Early in the week, news broke that NOUN had suspended admission into Law programme over exclusion from Law school.
The Vice-Chancellor of the University (NOUN) Professor Abdallah Uba Adamu confirmed the suspension while on a congratulatory visit to the new Executive Secretary of the national Universities Commission (NUC) Professor Abubakar Abdul Rasheed. There is some unfortunate curiosity about his suspension. According to the story line, Adamu who was accompanied by members of the University’s Governing Council said the suspension of admission into the (Law) programme was sequel to the advice by the NUC that students should be be stopped from undertaking the course pending the resolution of the inability of its graduates to go to Law School like their counterparts from other conventional universities. There is ‘double wahala’ for Law in Nigeria: Accreditation begins with the NUC and ends with CLE. In this instance, the NUC accreditation is nothing if the CLE can cancel it pronto.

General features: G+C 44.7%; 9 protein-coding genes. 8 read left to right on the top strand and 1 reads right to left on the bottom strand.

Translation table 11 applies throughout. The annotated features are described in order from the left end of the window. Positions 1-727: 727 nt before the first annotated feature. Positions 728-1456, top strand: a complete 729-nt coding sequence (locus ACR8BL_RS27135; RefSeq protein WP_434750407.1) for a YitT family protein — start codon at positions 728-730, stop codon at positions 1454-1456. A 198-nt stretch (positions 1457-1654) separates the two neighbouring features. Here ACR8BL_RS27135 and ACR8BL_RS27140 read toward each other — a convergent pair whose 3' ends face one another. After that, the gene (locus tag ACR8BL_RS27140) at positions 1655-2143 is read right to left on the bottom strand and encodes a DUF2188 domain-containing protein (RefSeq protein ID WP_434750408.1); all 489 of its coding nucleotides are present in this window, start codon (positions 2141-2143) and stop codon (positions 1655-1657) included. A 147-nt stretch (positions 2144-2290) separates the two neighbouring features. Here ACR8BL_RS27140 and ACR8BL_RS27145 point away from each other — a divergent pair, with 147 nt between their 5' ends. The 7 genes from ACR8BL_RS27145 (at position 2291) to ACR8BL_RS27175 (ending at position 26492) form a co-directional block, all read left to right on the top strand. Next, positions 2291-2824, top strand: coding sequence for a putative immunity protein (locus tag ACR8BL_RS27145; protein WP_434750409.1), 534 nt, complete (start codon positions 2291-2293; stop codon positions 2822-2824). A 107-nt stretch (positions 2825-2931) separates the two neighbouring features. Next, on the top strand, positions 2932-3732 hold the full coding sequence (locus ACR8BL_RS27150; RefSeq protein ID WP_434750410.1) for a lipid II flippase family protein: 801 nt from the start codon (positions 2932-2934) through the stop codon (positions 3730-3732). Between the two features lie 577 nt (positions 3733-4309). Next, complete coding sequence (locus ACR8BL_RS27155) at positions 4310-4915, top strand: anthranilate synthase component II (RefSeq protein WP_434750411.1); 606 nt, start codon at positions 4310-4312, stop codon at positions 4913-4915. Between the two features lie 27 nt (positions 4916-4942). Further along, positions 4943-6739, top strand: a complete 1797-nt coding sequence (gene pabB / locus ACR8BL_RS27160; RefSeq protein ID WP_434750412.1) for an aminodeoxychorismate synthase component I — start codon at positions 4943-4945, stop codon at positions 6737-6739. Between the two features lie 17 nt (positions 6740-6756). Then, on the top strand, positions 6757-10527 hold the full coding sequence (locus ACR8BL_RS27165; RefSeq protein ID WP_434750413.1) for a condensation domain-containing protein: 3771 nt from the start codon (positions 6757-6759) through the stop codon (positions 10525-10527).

The grave implications of this development are far reaching. In the first place, the stance of the Nigerian Council for Legal Education (CLE) on the status of Law programme of the institution is capable of eroding confidence in all the courses of the institution. Unless, government that set up NOUN rises up to call CLE to order, it (CLE) will be seen as a heroic body that cares about standard and best practices. It may be suspected that, the National Youth service Corps (NYSC) that has been reluctant in admitting graduates of NOUN into its service scheme must have taken some inspiration from the almighty Legal Education Council. But it is not the case, in this connection. The Legal Education Council members too need innovative thinking at this juncture, lest they give Nigeria a bad name. In other words, if the Council is not reminded that we are in the 21st century, they will destroy legal education that requires dynamism from graduates from different platforms.